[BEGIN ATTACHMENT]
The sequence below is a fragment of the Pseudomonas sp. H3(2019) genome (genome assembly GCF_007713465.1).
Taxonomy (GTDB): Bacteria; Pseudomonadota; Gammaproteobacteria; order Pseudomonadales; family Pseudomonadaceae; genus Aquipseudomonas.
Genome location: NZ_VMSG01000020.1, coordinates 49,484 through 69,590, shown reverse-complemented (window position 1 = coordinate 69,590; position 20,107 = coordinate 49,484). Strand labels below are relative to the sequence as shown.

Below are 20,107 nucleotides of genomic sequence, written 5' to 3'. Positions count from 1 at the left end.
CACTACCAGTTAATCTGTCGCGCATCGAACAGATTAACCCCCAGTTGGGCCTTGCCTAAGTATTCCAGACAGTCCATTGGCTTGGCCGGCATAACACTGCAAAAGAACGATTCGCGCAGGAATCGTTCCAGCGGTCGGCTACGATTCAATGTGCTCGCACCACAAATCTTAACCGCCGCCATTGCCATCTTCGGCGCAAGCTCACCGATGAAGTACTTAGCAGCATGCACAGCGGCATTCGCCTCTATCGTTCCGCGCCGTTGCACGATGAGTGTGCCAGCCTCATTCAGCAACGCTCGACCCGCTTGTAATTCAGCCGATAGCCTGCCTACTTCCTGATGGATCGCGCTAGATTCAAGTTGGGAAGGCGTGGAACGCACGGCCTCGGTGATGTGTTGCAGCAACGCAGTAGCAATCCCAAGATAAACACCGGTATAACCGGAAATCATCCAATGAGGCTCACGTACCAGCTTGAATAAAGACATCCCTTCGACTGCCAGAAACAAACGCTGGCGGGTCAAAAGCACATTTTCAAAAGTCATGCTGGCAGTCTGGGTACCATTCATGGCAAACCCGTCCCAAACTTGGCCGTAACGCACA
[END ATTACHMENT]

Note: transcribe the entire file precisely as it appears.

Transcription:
The sequence below is a fragment of the Pseudomonas sp. H3(2019) genome (genome assembly GCF_007713465.1).
Taxonomy (GTDB): Bacteria; Pseudomonadota; Gammaproteobacteria; order Pseudomonadales; family Pseudomonadaceae; genus Aquipseudomonas.
Genome location: NZ_VMSG01000020.1, coordinates 49,484 through 69,590, shown reverse-complemented (window position 1 = coordinate 69,590; position 20,107 = coordinate 49,484). Strand labels below are relative to the sequence as shown.

Below are 20,107 nucleotides of genomic sequence, written 5' to 3'. Positions count from 1 at the left end.
CACTACCAGTTAATCTGTCGCGCATCGAACAGATTAACCCCCAGTTGGGCCTTGCCTAAGTATTCCAGACAGTCCATTGGCTTGGCCGGCATAACACTGCAAAAGAACGATTCGCGCAGGAATCGTTCCAGCGGTCGGCTACGATTCAATGTGCTCGCACCACAAATCTTAACCGCCGCCATTGCCATCTTCGGCGCAAGCTCACCGATGAAGTACTTAGCAGCATGCACAGCGGCATTCGCCTCTATCGTTCCGCGCCGTTGCACGATGAGTGTGCCAGCCTCATTCAGCAACGCTCGACCCGCTTGTAATTCAGCCGATAGCCTGCCTACTTCCTGATGGATCGCGCTAGATTCAAGTTGGGAAGGCGTGGAACGCACGGCCTCGGTGATGTGTTGCAGCAACGCAGTAGCAATCCCAAGATAAACACCGGTATAACCGGAAATCATCCAATGAGGCTCACGTACCAGCTTGAATAAAGACATCCCTTCGACTGCCAGAAACAAACGCTGGCGGGTCAAAAGCACATTTTCAAAAGTCATGCTGGCAGTCTGGGTACCATTCATGGCAAACCCGTCCCAAACTTGGCCGTAACGCACA